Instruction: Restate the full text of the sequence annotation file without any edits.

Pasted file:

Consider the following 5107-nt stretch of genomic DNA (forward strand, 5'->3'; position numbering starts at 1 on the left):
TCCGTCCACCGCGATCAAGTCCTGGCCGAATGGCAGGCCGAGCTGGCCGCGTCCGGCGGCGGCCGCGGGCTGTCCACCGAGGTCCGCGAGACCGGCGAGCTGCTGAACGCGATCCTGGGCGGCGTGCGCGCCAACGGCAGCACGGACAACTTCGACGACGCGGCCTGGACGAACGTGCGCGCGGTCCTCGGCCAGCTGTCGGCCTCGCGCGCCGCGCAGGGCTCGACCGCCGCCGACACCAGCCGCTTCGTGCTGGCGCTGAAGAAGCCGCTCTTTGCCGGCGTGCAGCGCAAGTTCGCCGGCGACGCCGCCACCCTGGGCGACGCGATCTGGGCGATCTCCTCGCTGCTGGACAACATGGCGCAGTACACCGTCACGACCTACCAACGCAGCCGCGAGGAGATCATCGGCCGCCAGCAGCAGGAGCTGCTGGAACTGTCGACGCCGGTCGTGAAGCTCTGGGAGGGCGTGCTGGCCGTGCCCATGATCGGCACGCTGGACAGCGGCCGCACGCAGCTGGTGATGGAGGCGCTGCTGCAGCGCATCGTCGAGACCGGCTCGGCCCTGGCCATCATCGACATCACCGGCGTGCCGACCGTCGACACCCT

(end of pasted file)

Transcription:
Consider the following 5107-nt stretch of genomic DNA (forward strand, 5'->3'; position numbering starts at 1 on the left):
TCCGTCCACCGCGATCAAGTCCTGGCCGAATGGCAGGCCGAGCTGGCCGCGTCCGGCGGCGGCCGCGGGCTGTCCACCGAGGTCCGCGAGACCGGCGAGCTGCTGAACGCGATCCTGGGCGGCGTGCGCGCCAACGGCAGCACGGACAACTTCGACGACGCGGCCTGGACGAACGTGCGCGCGGTCCTCGGCCAGCTGTCGGCCTCGCGCGCCGCGCAGGGCTCGACCGCCGCCGACACCAGCCGCTTCGTGCTGGCGCTGAAGAAGCCGCTCTTTGCCGGCGTGCAGCGCAAGTTCGCCGGCGACGCCGCCACCCTGGGCGACGCGATCTGGGCGATCTCCTCGCTGCTGGACAACATGGCGCAGTACACCGTCACGACCTACCAACGCAGCCGCGAGGAGATCATCGGCCGCCAGCAGCAGGAGCTGCTGGAACTGTCGACGCCGGTCGTGAAGCTCTGGGAGGGCGTGCTGGCCGTGCCCATGATCGGCACGCTGGACAGCGGCCGCACGCAGCTGGTGATGGAGGCGCTGCTGCAGCGCATCGTCGAGACCGGCTCGGCCCTGGCCATCATCGACATCACCGGCGTGCCGACCGTCGACACCCT